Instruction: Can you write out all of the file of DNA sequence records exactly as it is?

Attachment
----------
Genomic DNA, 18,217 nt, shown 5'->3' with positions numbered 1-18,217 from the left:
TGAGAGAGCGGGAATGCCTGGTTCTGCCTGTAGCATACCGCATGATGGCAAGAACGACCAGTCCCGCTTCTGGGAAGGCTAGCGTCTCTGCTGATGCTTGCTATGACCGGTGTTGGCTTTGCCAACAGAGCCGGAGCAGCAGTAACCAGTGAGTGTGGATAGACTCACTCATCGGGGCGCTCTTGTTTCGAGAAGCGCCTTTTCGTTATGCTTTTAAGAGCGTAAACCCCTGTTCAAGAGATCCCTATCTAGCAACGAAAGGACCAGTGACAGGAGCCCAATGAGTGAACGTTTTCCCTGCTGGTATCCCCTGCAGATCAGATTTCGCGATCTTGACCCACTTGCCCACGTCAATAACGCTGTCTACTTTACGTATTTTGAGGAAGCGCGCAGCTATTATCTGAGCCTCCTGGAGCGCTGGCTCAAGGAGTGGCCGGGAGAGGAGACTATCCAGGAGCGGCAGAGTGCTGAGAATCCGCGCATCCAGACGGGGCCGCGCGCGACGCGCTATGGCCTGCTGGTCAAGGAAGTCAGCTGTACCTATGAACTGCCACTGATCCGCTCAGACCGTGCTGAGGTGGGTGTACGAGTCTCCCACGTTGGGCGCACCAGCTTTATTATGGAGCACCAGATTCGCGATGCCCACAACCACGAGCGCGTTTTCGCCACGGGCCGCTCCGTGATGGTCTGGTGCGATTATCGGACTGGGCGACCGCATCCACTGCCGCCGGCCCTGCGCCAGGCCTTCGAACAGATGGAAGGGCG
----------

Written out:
Genomic DNA, 18,217 nt, shown 5'->3' with positions numbered 1-18,217 from the left:
TGAGAGAGCGGGAATGCCTGGTTCTGCCTGTAGCATACCGCATGATGGCAAGAACGACCAGTCCCGCTTCTGGGAAGGCTAGCGTCTCTGCTGATGCTTGCTATGACCGGTGTTGGCTTTGCCAACAGAGCCGGAGCAGCAGTAACCAGTGAGTGTGGATAGACTCACTCATCGGGGCGCTCTTGTTTCGAGAAGCGCCTTTTCGTTATGCTTTTAAGAGCGTAAACCCCTGTTCAAGAGATCCCTATCTAGCAACGAAAGGACCAGTGACAGGAGCCCAATGAGTGAACGTTTTCCCTGCTGGTATCCCCTGCAGATCAGATTTCGCGATCTTGACCCACTTGCCCACGTCAATAACGCTGTCTACTTTACGTATTTTGAGGAAGCGCGCAGCTATTATCTGAGCCTCCTGGAGCGCTGGCTCAAGGAGTGGCCGGGAGAGGAGACTATCCAGGAGCGGCAGAGTGCTGAGAATCCGCGCATCCAGACGGGGCCGCGCGCGACGCGCTATGGCCTGCTGGTCAAGGAAGTCAGCTGTACCTATGAACTGCCACTGATCCGCTCAGACCGTGCTGAGGTGGGTGTACGAGTCTCCCACGTTGGGCGCACCAGCTTTATTATGGAGCACCAGATTCGCGATGCCCACAACCACGAGCGCGTTTTCGCCACGGGCCGCTCCGTGATGGTCTGGTGCGATTATCGGACTGGGCGACCGCATCCACTGCCGCCGGCCCTGCGCCAGGCCTTCGAACAGATGGAAGGGCG